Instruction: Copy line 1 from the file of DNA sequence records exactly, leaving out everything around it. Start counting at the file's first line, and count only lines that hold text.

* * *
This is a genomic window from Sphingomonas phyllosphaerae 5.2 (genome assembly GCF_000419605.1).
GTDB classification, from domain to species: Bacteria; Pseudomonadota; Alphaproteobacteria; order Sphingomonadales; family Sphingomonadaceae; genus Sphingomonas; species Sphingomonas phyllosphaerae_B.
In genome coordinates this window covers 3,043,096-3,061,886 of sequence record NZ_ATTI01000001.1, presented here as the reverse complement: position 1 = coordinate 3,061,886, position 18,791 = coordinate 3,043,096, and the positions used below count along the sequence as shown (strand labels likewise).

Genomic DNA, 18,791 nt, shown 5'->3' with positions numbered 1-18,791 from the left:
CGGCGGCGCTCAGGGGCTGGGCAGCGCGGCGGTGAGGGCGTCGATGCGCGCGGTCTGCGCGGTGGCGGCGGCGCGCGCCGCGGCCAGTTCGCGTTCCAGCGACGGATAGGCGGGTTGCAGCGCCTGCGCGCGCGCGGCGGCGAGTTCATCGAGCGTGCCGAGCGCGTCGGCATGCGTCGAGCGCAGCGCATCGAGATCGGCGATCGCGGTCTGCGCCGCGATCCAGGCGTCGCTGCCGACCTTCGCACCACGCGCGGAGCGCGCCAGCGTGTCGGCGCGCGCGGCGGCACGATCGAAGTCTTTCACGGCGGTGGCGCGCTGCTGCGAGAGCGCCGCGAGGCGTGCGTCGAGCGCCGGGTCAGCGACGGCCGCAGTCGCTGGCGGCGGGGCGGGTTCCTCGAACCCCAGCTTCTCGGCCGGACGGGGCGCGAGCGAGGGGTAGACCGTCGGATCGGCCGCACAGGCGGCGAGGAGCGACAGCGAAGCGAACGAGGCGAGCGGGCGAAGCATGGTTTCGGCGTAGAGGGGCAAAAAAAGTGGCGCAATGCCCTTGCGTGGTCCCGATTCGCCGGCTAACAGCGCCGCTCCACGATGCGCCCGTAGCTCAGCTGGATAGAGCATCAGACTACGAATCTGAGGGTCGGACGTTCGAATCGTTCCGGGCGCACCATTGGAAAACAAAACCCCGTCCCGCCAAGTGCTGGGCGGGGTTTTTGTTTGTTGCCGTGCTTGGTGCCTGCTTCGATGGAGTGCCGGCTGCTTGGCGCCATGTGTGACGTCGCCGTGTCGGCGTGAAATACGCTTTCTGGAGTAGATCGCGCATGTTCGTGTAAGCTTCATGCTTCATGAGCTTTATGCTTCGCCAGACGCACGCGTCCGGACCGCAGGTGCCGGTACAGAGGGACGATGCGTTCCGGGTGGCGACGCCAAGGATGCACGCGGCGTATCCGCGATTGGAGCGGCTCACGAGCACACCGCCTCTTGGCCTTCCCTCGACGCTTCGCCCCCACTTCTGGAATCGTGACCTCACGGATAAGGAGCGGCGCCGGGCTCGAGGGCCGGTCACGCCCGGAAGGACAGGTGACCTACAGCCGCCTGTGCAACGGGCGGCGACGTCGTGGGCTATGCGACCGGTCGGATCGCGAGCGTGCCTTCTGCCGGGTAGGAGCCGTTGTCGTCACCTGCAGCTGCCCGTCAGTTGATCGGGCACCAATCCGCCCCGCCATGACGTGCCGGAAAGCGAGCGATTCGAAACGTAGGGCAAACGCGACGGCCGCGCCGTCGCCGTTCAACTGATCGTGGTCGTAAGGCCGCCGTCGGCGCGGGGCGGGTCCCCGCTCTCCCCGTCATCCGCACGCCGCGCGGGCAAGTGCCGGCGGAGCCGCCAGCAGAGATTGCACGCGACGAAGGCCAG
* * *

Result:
This is a genomic window from Sphingomonas phyllosphaerae 5.2 (genome assembly GCF_000419605.1).